National Physical Laboratory

Multiple personalities of an HIV protein

A research team comprising NPL, the University of Edinburgh and IBM's Watson Research Center have published research about the structure of an HIV-1 protein.

HIV protein
Understanding the structure of an HIV protein will
help towards development of new treatments

The research provides a new insight into how the changes in structure of a small part of an HIV protein may affect the infection of the virus into healthy cells. The team was able to observe marked changes in this part of the protein implicated in the early stages of the infection by using a combination of powerful experimental and computational tools.

This information is important as it gives us a better understanding of how HIV infections take hold at the molecular level. Drug designers could use this information to develop treatments that stop HIV from entering a healthy cell and infecting it.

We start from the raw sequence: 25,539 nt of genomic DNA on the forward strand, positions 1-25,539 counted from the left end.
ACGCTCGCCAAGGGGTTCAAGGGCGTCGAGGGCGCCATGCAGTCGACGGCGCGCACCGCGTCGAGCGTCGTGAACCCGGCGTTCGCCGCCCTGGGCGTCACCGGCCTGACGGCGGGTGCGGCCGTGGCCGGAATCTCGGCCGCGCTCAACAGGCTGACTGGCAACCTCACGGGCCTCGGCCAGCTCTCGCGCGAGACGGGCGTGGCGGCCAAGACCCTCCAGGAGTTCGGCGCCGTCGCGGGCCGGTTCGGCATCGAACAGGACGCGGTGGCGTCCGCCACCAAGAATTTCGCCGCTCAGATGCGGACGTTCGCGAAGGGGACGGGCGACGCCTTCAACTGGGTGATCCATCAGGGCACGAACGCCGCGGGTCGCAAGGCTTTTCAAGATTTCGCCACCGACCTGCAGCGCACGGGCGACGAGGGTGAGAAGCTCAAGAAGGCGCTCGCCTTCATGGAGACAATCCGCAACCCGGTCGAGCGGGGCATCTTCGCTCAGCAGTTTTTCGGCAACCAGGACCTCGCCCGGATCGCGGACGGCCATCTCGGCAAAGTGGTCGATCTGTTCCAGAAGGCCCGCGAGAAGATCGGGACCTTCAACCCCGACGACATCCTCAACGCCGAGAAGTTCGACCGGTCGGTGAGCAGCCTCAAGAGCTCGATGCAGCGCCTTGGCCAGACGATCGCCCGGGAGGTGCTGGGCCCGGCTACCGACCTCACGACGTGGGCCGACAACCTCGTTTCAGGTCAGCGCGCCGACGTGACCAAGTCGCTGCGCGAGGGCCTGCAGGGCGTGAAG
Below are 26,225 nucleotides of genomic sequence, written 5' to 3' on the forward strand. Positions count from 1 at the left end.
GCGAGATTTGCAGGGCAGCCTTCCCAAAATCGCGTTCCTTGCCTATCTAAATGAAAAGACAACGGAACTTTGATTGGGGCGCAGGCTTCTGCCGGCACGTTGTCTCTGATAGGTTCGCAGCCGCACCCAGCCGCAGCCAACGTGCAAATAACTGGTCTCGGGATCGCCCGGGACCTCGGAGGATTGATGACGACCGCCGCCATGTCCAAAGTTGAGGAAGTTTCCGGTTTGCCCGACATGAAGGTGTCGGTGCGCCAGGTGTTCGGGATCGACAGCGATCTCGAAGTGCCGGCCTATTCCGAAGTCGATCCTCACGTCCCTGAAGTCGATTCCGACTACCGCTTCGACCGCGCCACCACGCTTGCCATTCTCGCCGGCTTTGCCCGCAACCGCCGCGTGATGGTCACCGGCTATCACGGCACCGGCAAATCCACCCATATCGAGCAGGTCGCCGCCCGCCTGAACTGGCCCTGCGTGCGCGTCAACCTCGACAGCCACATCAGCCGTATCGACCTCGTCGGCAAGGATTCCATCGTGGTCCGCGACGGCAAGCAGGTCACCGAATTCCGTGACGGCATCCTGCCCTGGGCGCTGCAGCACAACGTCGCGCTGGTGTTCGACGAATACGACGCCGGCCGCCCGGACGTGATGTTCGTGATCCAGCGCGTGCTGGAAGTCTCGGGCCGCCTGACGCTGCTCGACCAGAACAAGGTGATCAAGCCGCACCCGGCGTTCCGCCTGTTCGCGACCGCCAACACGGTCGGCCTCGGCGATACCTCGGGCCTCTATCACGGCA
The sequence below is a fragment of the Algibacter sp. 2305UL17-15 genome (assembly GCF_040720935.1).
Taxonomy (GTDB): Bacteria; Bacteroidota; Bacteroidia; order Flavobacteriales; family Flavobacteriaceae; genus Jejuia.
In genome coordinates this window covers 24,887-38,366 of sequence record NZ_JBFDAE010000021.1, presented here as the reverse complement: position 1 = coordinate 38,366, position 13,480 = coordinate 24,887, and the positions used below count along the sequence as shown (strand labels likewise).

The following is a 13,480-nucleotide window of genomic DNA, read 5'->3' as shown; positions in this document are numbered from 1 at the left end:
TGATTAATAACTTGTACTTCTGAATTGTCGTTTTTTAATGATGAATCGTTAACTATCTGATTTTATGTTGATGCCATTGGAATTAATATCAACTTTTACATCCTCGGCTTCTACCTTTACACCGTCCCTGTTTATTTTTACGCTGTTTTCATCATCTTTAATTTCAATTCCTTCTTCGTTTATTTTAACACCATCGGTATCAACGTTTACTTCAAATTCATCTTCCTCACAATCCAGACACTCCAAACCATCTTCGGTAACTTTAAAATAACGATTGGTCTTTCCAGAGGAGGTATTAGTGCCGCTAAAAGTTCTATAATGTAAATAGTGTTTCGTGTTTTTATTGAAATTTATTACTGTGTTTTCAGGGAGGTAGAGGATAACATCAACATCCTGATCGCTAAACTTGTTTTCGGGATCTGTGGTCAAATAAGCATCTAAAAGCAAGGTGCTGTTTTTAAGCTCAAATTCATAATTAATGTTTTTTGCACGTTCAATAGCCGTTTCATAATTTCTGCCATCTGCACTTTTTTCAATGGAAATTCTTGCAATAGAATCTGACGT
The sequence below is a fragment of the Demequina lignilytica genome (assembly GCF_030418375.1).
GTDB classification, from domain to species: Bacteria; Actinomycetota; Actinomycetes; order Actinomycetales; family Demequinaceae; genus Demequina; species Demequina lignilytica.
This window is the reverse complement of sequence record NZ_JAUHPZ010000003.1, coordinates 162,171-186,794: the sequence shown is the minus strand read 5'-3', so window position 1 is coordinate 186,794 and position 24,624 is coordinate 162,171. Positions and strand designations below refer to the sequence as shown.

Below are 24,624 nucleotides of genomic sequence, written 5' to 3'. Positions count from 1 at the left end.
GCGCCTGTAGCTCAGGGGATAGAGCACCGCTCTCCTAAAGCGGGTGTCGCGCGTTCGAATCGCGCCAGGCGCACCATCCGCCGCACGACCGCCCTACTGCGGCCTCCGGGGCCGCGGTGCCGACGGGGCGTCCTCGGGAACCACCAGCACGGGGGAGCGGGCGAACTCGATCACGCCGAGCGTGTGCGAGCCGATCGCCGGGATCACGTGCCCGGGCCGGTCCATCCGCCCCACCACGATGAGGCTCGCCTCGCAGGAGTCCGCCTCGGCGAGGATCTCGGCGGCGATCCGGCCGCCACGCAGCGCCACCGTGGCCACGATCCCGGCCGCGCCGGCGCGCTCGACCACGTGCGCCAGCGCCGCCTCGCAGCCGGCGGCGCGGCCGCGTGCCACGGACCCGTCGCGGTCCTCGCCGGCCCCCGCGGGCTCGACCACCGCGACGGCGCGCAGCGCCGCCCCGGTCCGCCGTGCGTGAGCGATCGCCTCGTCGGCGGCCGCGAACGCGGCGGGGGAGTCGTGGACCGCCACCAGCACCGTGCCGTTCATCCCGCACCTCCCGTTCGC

This research is a part of the NPL-led international research project 'Multiscale measurements in biophysical systems', which is jointly funded by NPL and the Scottish Universities Physics Alliance.

The team's journal article detailing this research was selected as the featured article in the January 2011 issue of the journal Physical Chemistry Chemical Physics - the Royal Society of Chemistry's premier forum for physical chemistry research.

For more information, please contact: Max Ryadnov

Read journal article: Autonomous folding in the membrane proximal HIV peptide gp41659-671: pH tuneability at micelle interfaces

Related news item: Viral protein structure study offers HIV therapy hope

Find out more about NPL's work in Biotechnology and Healthcare

Last Updated: 13 Apr 2012
Created: 15 Dec 2010

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